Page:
As a child living in the Keweenaw Peninsula of the Upper Peninsula of Michigan, I knew very little of the rest of the UP (Upper Peninsula). After all it contains 16,377 square miles of land and 1700 miles of continuous shoreline with the Great Lakes. My little piece of it was a small town called Copper Harbor, which lies near the tip of the Keweenaw Peninsula. There my parents had a small rock shop which catered to tourists in the summer.
I remember helping out in the shop and customers would come to the counter holding a handful of postcards they wanted to send to friends. Usually one of these postcards would show a large waterfall flowing with brown water. How ugly, I thought. Who would want to go see that?
Now, much older and wiser, I know that it is tannin in the water that creates the root beer coloring of the water dropping over 48 feet to the river below. Now, don't laugh, but I was 60 years old until I actually got to see the falls for myself. My adult life was spent traveling back and forth from my home in Kansas to visit my parents who still lived in the Keweenaw. I just never made it to the eastern part of the UP.
So when my husband and I drove our RV over the Mackinac Bridge from the Lower Peninsula, I made it a point to stop to see the brown water falls. And just like many before me, I realized how majestic and awesome it really was, with the foamy water loudly pouring over the ledge. I know now the postcards don't do it justice.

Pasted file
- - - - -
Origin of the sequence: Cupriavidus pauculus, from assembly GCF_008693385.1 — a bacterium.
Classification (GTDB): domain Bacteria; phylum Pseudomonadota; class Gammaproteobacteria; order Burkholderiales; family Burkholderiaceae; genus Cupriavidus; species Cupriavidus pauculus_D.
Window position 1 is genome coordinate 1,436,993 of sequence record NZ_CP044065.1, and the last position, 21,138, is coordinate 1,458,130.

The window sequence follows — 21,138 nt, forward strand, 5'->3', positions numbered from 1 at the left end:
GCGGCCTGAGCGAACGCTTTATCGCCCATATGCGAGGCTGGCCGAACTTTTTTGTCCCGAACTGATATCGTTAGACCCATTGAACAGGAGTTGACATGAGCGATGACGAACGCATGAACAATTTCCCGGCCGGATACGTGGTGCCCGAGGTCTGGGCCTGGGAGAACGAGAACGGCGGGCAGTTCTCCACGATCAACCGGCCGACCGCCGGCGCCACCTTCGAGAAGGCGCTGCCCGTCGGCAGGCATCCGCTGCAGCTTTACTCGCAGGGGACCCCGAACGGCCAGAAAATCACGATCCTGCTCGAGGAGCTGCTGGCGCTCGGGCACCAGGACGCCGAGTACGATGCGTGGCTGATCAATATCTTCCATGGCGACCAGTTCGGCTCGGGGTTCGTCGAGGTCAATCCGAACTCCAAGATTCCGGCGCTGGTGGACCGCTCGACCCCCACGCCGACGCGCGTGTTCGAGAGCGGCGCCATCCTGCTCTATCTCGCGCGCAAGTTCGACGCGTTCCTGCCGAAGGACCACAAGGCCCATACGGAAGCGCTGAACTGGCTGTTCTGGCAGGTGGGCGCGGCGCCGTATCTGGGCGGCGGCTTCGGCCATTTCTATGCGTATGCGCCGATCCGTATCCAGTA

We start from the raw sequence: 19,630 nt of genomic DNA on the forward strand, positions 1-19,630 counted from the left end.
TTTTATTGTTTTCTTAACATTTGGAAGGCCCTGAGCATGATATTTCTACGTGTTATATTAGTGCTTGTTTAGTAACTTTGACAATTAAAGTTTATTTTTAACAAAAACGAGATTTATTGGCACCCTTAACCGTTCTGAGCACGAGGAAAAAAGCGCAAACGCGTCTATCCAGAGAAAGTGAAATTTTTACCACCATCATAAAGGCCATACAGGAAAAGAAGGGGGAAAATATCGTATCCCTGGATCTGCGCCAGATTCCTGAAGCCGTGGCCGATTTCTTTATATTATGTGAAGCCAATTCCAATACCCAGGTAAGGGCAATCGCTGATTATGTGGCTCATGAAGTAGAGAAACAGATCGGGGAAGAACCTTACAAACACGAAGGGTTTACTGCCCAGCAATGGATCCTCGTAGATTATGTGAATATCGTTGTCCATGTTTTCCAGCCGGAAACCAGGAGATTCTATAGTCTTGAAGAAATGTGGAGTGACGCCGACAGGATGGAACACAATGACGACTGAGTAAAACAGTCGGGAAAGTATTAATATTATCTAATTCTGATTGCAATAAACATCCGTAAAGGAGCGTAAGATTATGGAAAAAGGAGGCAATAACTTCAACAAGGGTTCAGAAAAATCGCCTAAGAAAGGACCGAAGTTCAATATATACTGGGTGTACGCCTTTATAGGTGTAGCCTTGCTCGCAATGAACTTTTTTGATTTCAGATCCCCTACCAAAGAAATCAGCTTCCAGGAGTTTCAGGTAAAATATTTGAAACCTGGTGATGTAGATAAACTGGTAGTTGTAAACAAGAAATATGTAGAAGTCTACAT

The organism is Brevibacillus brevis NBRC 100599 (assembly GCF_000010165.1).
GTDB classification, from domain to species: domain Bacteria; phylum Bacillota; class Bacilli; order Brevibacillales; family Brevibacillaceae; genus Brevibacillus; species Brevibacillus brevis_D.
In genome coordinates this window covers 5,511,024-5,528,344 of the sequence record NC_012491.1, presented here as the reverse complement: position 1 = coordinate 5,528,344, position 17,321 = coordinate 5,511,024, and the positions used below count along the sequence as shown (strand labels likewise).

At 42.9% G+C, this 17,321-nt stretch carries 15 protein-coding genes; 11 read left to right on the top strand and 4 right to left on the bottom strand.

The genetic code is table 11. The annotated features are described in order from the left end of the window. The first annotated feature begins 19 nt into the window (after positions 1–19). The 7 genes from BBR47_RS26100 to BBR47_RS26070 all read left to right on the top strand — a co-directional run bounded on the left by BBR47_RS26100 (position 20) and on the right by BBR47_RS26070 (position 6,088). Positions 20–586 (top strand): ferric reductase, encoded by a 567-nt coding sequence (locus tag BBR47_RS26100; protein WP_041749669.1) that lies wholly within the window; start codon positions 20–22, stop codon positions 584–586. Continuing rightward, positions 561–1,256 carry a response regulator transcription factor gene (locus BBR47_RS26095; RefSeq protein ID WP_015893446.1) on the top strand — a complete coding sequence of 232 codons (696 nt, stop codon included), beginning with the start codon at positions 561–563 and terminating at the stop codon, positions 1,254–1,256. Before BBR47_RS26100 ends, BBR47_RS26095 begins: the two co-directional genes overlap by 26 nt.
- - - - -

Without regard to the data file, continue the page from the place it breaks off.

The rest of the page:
After we camped near it for a few days, I felt drawn to write about its unique history. If you haven't read it yet, visit Stories and History of the Tahquamenon Falls and then, if you wish, paddle your way back here to leave a comment.
I am a storyteller. I like to wrap inspirational messages inside little vignettes of my life or the lives of others. I grew up in the Upper Peninsula of Michigan, have lived in an RV, and am now living in a senior apartment. Everything I've experienced in my 69 years in this incarnation is fair game to be written about.